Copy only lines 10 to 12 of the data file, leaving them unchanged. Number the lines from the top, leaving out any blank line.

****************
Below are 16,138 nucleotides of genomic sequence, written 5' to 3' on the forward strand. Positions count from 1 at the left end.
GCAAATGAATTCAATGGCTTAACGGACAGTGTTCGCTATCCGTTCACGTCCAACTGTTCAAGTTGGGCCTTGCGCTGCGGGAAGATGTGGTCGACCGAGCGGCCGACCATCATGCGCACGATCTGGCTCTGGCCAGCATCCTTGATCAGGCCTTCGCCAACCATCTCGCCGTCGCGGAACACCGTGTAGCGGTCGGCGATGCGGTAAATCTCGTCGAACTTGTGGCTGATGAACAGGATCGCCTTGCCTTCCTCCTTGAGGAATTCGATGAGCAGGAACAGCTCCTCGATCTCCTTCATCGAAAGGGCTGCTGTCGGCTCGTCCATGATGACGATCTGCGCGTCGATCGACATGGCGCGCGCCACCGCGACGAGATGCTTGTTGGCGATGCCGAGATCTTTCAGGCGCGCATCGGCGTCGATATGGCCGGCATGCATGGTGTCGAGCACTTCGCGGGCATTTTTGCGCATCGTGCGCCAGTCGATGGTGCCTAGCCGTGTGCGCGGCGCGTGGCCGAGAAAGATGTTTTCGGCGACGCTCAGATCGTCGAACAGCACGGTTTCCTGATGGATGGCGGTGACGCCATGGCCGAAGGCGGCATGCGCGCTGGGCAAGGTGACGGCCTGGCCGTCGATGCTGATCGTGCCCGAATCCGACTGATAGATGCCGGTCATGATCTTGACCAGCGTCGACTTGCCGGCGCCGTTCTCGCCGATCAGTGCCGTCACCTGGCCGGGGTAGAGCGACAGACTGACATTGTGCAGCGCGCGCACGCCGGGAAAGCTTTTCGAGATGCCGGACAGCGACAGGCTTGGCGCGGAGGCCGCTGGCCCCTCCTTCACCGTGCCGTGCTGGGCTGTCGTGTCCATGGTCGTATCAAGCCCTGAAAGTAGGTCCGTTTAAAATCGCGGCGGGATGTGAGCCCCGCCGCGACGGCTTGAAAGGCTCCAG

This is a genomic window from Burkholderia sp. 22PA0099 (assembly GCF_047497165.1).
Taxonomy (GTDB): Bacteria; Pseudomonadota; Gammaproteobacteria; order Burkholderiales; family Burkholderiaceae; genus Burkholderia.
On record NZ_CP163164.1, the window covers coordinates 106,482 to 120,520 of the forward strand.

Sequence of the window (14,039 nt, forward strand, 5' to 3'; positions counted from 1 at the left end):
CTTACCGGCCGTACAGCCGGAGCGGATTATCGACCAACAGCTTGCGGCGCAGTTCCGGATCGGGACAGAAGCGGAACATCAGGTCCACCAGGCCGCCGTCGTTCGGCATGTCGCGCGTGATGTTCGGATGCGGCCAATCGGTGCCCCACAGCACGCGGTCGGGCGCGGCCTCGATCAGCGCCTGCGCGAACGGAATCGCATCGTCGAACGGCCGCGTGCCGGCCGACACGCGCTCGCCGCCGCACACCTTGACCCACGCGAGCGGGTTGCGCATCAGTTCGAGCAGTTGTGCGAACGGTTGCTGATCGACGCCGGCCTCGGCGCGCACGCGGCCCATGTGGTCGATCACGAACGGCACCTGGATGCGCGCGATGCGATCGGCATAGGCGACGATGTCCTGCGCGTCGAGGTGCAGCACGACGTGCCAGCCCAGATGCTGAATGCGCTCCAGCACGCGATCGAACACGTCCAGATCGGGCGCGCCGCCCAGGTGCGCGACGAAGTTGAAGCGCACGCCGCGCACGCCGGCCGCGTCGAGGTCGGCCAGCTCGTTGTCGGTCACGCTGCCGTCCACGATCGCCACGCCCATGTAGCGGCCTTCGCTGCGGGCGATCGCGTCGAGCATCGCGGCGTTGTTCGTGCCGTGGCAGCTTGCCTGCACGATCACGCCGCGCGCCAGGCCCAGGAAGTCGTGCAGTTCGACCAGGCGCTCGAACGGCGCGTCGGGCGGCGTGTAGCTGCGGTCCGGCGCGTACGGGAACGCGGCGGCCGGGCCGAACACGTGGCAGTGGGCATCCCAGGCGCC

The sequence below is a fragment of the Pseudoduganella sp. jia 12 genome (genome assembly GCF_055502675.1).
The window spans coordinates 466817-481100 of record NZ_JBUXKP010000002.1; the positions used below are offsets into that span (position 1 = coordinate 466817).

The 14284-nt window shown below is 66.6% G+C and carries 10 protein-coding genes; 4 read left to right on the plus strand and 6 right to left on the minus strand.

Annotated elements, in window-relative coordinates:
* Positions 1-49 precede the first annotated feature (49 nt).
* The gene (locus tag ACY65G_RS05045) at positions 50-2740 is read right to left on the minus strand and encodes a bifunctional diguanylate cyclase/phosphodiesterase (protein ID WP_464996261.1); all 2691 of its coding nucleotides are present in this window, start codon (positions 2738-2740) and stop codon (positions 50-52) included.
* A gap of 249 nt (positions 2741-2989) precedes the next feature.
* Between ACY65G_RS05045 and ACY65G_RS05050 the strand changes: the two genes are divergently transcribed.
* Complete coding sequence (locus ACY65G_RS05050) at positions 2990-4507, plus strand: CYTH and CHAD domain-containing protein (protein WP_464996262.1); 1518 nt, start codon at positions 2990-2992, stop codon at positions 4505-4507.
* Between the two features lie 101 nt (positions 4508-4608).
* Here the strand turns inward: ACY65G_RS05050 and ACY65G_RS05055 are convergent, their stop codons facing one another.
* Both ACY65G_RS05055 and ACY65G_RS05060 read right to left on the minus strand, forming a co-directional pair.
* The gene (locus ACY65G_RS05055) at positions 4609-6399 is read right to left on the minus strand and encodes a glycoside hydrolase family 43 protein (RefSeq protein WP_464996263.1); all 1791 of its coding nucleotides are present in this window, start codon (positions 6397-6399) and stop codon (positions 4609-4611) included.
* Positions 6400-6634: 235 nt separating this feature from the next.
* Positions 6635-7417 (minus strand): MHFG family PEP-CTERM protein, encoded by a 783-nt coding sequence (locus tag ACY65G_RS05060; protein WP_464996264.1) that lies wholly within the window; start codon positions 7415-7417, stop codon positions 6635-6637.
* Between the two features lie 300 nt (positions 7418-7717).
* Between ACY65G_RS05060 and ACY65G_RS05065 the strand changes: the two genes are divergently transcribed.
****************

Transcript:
The 14284-nt window shown below is 66.6% G+C and carries 10 protein-coding genes; 4 read left to right on the plus strand and 6 right to left on the minus strand.

Annotated elements, in window-relative coordinates:
* Positions 1-49 precede the first annotated feature (49 nt).